Child Development According to J. Piaget and L. Vygotsky
2019-05-12 Elizaveta Pachina Alumni Experiences
As a noun, development refers to the end of a process of bringing something from latency to fulfillment (American Heritage Dictionary, 1993). As a verb, it means to "cause to become more complex or intricate; to cause gradually to acquire specific roles, functions, or forms, to grow by degrees into a more advanced or mature state." In biology, the term means "to progress from earlier to later stages of a life cycle; to progress from earlier to later or from simpler to more complex states of evolution" (American Heritage Dictionary, 1993). Miller (1983) asserted that “What is critical about developmental theory is that it focuses on change over time.”
This post was written by our TEFL certification graduate Dave B.
Every child is unique
Each child is special and learns at a different pace. A child may do well in academics but not on his social behavior or vice versa. Still, others may not be doing as well on both and need improvement. It is extremely crucial for teachers/educators to know the different stages of a child’s development, cognitive, behavioral and gross-motor so we can develop a proper assessment and strategies to assist our students to learn as well as to create an appropriate learning intervention for their learning problems whenever it necessary. For example, we would not try to teach astrophysics to a 4-year-old. The child is not yet ready. It is the same with all teaching. The child must be ready. This includes both developmental and neurological states. There are five major areas when we come to look at a child development: cognitive development, social and emotional development, speech and language development, fine motor skill development and gross motor skill development.
Theoretical aspects by J. Piaget
Two of the most famous theories in this field are Piaget and Vygotsky. Between the works of Jean Piaget and Lev Vygotsky, a broader understanding of the mind, cognitive development, and learning philosophies have emerged to help inform teaching methods and practices.
Piaget was the first to develop a full and systematic study in childhood psychology. Through observational studies of a range of children with practical tests, Piaget measured how well they could spell, count, and solve problems to determine an IQ level. He posited that children progress through 4 stages and that they all do so in the same order. These four stages are:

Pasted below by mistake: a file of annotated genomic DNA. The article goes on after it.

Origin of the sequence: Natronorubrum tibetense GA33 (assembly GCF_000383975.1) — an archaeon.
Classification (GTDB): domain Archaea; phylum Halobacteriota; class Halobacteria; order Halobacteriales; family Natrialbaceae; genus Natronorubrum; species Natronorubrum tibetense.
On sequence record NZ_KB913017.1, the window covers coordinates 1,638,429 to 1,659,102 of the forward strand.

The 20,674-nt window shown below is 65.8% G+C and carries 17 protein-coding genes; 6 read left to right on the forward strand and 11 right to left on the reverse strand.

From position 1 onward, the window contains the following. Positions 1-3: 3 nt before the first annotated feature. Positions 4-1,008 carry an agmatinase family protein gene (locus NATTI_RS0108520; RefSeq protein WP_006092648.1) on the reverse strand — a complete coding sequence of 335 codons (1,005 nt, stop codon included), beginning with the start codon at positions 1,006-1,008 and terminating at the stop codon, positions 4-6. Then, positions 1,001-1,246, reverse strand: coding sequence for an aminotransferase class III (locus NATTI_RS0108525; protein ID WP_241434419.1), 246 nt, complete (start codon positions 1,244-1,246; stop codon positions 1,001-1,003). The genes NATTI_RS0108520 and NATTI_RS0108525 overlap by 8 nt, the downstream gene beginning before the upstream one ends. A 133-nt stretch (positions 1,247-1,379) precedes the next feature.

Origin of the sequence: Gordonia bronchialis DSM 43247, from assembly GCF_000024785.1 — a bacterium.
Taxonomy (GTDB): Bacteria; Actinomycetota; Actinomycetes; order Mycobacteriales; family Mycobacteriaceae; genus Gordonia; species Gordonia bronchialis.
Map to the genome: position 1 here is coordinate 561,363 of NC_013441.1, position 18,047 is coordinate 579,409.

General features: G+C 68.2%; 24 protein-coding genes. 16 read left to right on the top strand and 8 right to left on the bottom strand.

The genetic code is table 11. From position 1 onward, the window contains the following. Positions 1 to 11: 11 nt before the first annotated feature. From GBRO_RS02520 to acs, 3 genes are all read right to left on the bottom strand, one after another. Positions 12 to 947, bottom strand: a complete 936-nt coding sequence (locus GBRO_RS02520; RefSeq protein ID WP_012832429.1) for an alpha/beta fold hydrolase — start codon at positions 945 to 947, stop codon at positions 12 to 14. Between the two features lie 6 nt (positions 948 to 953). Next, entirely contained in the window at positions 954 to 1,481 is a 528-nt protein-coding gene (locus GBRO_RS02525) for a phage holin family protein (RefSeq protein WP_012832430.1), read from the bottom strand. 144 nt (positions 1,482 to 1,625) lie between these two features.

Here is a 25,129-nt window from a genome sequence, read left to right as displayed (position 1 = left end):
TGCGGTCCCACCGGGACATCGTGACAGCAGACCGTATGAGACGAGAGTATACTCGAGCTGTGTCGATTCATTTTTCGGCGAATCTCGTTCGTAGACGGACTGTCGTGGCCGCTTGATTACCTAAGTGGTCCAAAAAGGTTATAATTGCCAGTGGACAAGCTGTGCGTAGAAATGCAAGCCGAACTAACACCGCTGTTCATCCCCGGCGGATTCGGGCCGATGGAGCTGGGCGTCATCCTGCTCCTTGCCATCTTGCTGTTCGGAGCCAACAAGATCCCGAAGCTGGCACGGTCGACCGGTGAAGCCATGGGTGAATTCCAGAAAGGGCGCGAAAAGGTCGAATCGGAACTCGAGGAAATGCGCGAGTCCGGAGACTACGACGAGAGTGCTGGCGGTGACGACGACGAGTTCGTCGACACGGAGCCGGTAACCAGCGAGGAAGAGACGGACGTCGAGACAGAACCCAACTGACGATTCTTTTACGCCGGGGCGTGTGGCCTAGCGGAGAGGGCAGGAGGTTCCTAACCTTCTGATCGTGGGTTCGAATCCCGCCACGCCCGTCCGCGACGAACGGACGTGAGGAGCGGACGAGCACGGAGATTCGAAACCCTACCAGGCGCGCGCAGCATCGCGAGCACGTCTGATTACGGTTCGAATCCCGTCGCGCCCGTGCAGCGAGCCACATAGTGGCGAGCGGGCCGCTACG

The sensorimotor stage is from birth to 2 years old. This is the stage when the infant child tries to develop an understanding of his or her surrounding through interactions with the environment. Learning at this stage takes place through assimilation and accommodation.
The next stage is from ages 2 to 4. It is called the preoperational stage. It is the stage when the child is still not yet able to conceptualize abstractly and needs concrete physical situations. Objects are classified in simple ways, especially by important features. When the child is 7 to 10, he or she will enter the next stage called the concrete operational stage. As physical experience accumulates, accommodation is increased. The child begins to think abstractly and conceptualize, creating logical structures that explain his or her physical experiences. Last is the formal operational stage. It happens when the child is aged 11 until 15. By this stage, the child’s cognition has reached its final form. He or she doesn’t need to have a concrete object to make rational judgments. He or she is capable of deductive and hypothetical reasoning. At this stage, the child’s ability for abstract thinking is very similar to an adult.
Theoretical aspects by L. Vygotsky
Russian psychologist Lev Vygotsky had a theory that formed the basis of constructivism. He states: “Every function in the child’s cultural development appears twice: first, on the social level, and later, on the individual level; first, between people (interpsychological) and then inside the child (intrapsychological)”, Vygotsky, L. (1978). Interaction between learning and development.Readings on the development of children.
He believed that social interaction came before development and that consciousness was the end product of all social behavior. Vygotsky focused on the way that social interactions and connections to inform his understandings. He found that humans from an early age use communication skills, such as speaking and writing, to develop high thinking skills. He has developed the MKO (The more knowledgeable other) which refers to anyone who has a better understanding or a higher ability level than the learner, with respect to a particular task, process, or concept. The MKO is normally thought of as being a teacher, coach, or older adult, but the MKO could also be peers, a younger person, or even computers.
Vygotsky developed the "Zone of Proximal Development" (ZPD). The ZPD is the distance between a student’s ability to perform a task under adult guidance and/or with peer collaboration and the student’s ability in solving the problem independently. He believed that when a student is in the ZPD for a particular task, providing the appropriate assistance will give the student enough of a "boost" to achieve the task. It is important to point out that the ZPD has become synonymous in the literature with the term scaffolding.
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